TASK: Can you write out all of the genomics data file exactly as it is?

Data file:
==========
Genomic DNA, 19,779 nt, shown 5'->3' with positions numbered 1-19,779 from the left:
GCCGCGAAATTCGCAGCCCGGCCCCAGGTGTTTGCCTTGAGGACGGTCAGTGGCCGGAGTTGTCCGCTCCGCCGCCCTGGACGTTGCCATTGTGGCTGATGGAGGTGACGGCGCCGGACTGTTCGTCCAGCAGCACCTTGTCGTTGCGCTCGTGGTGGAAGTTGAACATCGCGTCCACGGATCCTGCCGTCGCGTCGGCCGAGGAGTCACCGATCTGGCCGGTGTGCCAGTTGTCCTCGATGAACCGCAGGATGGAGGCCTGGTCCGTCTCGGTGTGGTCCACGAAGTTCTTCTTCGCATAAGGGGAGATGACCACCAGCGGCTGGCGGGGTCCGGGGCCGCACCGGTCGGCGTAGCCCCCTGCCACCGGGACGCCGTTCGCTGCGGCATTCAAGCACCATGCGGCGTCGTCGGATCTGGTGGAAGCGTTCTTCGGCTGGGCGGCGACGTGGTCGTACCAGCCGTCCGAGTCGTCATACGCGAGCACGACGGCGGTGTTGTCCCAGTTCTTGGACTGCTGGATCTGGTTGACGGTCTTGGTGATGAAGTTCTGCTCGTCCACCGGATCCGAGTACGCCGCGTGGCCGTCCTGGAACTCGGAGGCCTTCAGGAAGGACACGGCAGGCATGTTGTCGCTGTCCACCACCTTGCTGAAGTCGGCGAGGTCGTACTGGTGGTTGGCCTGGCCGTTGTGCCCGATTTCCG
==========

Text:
Genomic DNA, 19,779 nt, shown 5'->3' with positions numbered 1-19,779 from the left:
GCCGCGAAATTCGCAGCCCGGCCCCAGGTGTTTGCCTTGAGGACGGTCAGTGGCCGGAGTTGTCCGCTCCGCCGCCCTGGACGTTGCCATTGTGGCTGATGGAGGTGACGGCGCCGGACTGTTCGTCCAGCAGCACCTTGTCGTTGCGCTCGTGGTGGAAGTTGAACATCGCGTCCACGGATCCTGCCGTCGCGTCGGCCGAGGAGTCACCGATCTGGCCGGTGTGCCAGTTGTCCTCGATGAACCGCAGGATGGAGGCCTGGTCCGTCTCGGTGTGGTCCACGAAGTTCTTCTTCGCATAAGGGGAGATGACCACCAGCGGCTGGCGGGGTCCGGGGCCGCACCGGTCGGCGTAGCCCCCTGCCACCGGGACGCCGTTCGCTGCGGCATTCAAGCACCATGCGGCGTCGTCGGATCTGGTGGAAGCGTTCTTCGGCTGGGCGGCGACGTGGTCGTACCAGCCGTCCGAGTCGTCATACGCGAGCACGACGGCGGTGTTGTCCCAGTTCTTGGACTGCTGGATCTGGTTGACGGTCTTGGTGATGAAGTTCTGCTCGTCCACCGGATCCGAGTACGCCGCGTGGCCGTCCTGGAACTCGGAGGCCTTCAGGAAGGACACGGCAGGCATGTTGTCGCTGTCCACCACCTTGCTGAAGTCGGCGAGGTCGTACTGGTGGTTGGCCTGGCCGTTGTGCCCGATTTCCG